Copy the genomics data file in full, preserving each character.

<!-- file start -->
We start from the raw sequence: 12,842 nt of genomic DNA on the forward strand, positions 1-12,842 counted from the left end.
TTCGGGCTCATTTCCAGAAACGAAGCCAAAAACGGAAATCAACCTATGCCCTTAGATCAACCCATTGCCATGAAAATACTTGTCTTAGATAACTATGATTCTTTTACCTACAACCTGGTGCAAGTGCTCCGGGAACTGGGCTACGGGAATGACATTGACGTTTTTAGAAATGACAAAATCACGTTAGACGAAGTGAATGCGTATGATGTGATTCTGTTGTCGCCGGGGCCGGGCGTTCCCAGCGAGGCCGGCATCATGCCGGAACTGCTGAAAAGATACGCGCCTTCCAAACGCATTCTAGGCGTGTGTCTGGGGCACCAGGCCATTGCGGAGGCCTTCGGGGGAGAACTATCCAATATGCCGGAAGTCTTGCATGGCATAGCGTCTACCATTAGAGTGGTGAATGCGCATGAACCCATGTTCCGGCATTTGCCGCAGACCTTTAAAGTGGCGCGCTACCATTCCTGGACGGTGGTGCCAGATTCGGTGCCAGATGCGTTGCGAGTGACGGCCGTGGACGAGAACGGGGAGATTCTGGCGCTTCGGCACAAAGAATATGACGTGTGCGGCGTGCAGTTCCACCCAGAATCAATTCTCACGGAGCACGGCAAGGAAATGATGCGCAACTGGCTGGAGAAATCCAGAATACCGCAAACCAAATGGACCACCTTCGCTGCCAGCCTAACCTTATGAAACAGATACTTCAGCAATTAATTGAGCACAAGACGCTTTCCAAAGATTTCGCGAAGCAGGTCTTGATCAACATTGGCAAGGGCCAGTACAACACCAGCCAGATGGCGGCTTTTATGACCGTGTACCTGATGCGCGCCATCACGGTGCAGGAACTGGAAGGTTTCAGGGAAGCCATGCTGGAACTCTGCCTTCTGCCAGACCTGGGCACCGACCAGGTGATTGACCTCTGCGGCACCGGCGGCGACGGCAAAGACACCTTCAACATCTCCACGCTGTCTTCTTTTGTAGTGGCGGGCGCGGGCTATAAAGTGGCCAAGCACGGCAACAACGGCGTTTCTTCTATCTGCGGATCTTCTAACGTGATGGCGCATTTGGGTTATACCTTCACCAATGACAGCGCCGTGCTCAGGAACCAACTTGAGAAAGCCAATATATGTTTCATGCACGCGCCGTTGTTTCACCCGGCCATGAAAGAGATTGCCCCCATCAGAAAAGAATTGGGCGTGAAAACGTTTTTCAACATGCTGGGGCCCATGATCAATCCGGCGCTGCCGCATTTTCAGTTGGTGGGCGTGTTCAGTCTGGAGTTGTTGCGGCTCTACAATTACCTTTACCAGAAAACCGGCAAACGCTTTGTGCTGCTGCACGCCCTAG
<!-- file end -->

We start from the raw sequence: 12,842 nt of genomic DNA on the forward strand, positions 1-12,842 counted from the left end.
TTCGGGCTCATTTCCAGAAACGAAGCCAAAAACGGAAATCAACCTATGCCCTTAGATCAACCCATTGCCATGAAAATACTTGTCTTAGATAACTATGATTCTTTTACCTACAACCTGGTGCAAGTGCTCCGGGAACTGGGCTACGGGAATGACATTGACGTTTTTAGAAATGACAAAATCACGTTAGACGAAGTGAATGCGTATGATGTGATTCTGTTGTCGCCGGGGCCGGGCGTTCCCAGCGAGGCCGGCATCATGCCGGAACTGCTGAAAAGATACGCGCCTTCCAAACGCATTCTAGGCGTGTGTCTGGGGCACCAGGCCATTGCGGAGGCCTTCGGGGGAGAACTATCCAATATGCCGGAAGTCTTGCATGGCATAGCGTCTACCATTAGAGTGGTGAATGCGCATGAACCCATGTTCCGGCATTTGCCGCAGACCTTTAAAGTGGCGCGCTACCATTCCTGGACGGTGGTGCCAGATTCGGTGCCAGATGCGTTGCGAGTGACGGCCGTGGACGAGAACGGGGAGATTCTGGCGCTTCGGCACAAAGAATATGACGTGTGCGGCGTGCAGTTCCACCCAGAATCAATTCTCACGGAGCACGGCAAGGAAATGATGCGCAACTGGCTGGAGAAATCCAGAATACCGCAAACCAAATGGACCACCTTCGCTGCCAGCCTAACCTTATGAAACAGATACTTCAGCAATTAATTGAGCACAAGACGCTTTCCAAAGATTTCGCGAAGCAGGTCTTGATCAACATTGGCAAGGGCCAGTACAACACCAGCCAGATGGCGGCTTTTATGACCGTGTACCTGATGCGCGCCATCACGGTGCAGGAACTGGAAGGTTTCAGGGAAGCCATGCTGGAACTCTGCCTTCTGCCAGACCTGGGCACCGACCAGGTGATTGACCTCTGCGGCACCGGCGGCGACGGCAAAGACACCTTCAACATCTCCACGCTGTCTTCTTTTGTAGTGGCGGGCGCGGGCTATAAAGTGGCCAAGCACGGCAACAACGGCGTTTCTTCTATCTGCGGATCTTCTAACGTGATGGCGCATTTGGGTTATACCTTCACCAATGACAGCGCCGTGCTCAGGAACCAACTTGAGAAAGCCAATATATGTTTCATGCACGCGCCGTTGTTTCACCCGGCCATGAAAGAGATTGCCCCCATCAGAAAAGAATTGGGCGTGAAAACGTTTTTCAACATGCTGGGGCCCATGATCAATCCGGCGCTGCCGCATTTTCAGTTGGTGGGCGTGTTCAGTCTGGAGTTGTTGCGGCTCTACAATTACCTTTACCAGAAAACCGGCAAACGCTTTGTGCTGCTGCACGCCCTAG